Youth Quotient: The opportunity to shape perceptions with advertising is fascinating: Gaurav Sapre

Simplicity still makes a lot of sense and it's best to make hay before everything goes haywire, says Gaurav Sapre, Business Development Manager, 22feet Tribal Worldwide

e4m by Abhinn Shreshtha
Updated: Jun 27, 2014 7:54 AM
Youth Quotient: The opportunity to shape perceptions with advertising is fascinating: Gaurav Sapre

Gaurav Sapre is currently working with 22feet Tribal Worldwide as Business Development Manager. Prior stints were with Tribal Worldwide (erstwhile), Indigo Consulting and Digital Law and Kenneth. His job primarily includes bringing brands closer to digital and closer to people through digital, through the best possible solutions. Speaking to exchange4media, he talks about advertising, something, he claims, even god loves.

What attracted you to the advertising field?

I am still figuring it out. But looking back, I guess the opportunity to shape or build perceptions was quite fascinating. I remember my first interview, where I went completely unprepared about the knowledge about typical advertising departments or culture. But gradually the fascination grew and here I am years later, working within the same frame.
Also the lack of a dress code and a chance to play loud music at work!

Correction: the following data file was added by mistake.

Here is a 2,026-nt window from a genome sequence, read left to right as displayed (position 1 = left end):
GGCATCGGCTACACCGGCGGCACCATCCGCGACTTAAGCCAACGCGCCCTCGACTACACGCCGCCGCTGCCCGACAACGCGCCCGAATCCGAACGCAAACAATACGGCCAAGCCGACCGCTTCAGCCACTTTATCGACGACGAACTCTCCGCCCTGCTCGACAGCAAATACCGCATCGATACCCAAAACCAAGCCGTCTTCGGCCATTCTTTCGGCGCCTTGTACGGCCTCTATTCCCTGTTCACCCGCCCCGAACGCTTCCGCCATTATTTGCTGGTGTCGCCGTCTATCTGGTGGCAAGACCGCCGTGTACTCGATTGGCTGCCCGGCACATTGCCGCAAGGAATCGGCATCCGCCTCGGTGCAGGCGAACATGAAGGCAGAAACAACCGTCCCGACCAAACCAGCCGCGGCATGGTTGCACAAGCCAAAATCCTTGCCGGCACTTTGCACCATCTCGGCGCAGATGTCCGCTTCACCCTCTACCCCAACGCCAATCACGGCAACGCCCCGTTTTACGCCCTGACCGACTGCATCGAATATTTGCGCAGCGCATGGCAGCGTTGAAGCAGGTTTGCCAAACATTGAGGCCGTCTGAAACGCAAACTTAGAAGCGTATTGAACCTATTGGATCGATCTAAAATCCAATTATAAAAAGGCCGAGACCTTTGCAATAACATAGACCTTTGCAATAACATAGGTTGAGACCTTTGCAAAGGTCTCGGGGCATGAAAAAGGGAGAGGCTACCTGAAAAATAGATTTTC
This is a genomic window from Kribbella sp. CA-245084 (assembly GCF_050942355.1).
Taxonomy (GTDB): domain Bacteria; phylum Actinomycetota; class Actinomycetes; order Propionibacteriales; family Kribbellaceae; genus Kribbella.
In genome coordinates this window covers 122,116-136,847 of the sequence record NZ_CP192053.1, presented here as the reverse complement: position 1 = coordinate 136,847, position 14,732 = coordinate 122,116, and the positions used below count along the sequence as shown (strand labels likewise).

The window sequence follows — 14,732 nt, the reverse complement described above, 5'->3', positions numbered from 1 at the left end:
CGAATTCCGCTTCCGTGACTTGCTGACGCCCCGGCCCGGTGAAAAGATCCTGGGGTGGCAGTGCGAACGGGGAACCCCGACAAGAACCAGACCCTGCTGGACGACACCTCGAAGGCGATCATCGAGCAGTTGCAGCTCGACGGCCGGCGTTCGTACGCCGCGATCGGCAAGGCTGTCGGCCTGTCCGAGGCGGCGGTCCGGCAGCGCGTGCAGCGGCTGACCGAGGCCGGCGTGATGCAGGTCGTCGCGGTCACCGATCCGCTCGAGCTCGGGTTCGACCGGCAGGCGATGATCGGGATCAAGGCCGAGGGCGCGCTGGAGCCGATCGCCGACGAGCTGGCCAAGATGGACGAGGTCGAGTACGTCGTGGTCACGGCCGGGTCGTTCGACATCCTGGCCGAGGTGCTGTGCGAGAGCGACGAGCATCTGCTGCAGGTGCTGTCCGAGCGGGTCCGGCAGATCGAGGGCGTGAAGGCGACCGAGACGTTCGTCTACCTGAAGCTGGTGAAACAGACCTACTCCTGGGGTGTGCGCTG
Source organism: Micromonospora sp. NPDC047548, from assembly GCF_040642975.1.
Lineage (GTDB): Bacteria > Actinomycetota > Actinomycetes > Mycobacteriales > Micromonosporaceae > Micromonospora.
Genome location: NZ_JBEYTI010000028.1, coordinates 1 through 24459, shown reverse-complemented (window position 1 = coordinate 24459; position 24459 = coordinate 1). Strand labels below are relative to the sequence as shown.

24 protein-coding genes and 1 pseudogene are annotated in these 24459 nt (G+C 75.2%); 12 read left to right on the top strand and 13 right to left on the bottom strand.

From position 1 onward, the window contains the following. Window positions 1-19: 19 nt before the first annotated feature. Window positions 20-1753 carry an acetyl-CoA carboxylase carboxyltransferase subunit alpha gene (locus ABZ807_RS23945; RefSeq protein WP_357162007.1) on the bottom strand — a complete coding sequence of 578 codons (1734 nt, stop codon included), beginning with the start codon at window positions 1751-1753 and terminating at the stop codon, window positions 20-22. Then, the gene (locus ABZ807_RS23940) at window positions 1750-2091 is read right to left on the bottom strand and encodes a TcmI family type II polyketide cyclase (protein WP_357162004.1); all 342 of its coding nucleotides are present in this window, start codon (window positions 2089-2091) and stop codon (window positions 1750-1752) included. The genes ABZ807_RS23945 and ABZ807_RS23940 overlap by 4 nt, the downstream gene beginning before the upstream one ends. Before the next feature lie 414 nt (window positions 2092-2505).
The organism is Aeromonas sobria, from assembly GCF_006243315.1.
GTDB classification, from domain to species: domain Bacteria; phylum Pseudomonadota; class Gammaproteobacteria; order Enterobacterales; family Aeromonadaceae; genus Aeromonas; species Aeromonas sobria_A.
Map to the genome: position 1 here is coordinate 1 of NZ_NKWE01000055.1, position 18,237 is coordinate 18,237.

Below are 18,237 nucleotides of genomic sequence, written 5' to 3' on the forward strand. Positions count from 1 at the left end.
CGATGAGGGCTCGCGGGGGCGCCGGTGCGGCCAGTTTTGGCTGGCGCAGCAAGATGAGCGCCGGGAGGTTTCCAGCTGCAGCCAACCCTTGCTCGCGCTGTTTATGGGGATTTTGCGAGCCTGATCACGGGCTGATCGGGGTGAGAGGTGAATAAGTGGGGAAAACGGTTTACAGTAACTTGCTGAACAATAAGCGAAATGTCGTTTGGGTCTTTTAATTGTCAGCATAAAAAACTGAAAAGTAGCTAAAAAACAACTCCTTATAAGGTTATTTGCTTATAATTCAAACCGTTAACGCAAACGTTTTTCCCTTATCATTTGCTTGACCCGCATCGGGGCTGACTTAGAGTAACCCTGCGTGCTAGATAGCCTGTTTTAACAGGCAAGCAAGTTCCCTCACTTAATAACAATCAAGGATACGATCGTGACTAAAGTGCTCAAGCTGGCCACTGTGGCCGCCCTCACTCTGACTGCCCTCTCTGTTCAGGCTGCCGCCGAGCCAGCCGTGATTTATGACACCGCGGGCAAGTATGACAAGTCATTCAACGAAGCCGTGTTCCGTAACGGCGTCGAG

What are the three things that this industry has taught you?

For every happy client, there is a client emoting the exact opposite emotion.
Simplicity still makes sense; a lot of sense.
Make hay before everything goes haywire.

What do you love about this industry and what are the things you dislike?

What’s not to love! The crazy nights battling to create that one amazing deck, the free flowing gut-bursting ideas coupled with cigarettes and rum (or tea depending on what time it is), the ability to shock and surprise the client with your point of view on the brief and also everything disassociated with it, the chance to interact with like-minded people who want to prove a point in life; and also in-house foosball tournaments and catfights.

Any particular project you are proud to have been associated with in your career?

Some awesome work on Renault during the first Indian Grand Prix. There were some crazy moments and passion shown by the team. Also the launch of Hero MotoCorp’s identity was a challenging one. I don’t even remember the amount of sleepless nights spent in office during that one. One corporate website with 16 bikes, a super simple CMS and innumerable banners – all within 15 days.

If not this, what do you think you would be doing?

Watching people at random weddings. Yes, full time.

Who is that one leader in the industry whom you look up to?

No one in particular within the industry. But yes I did give a mental hi-five to all the guys at Droga 5 who worked on the ‘Puma – After Hours Athlete’ commercial.

Five brands, you would want to work with and why.

I would love to work on IKEA, for the sheer fact that it can allow you to have so many ideas to create branded content. But I’d rather love to work on smaller kickstarter projects that are ambitious and have a great brand idea at the core.

Where do you see yourself five years from now?

In Russia, watching people go ballistic even a year after they’ve won the 2018 FIFA world cup! But as Kevin Smith would say, “It’d be nice to know what the next five years will bring, but I don't.”

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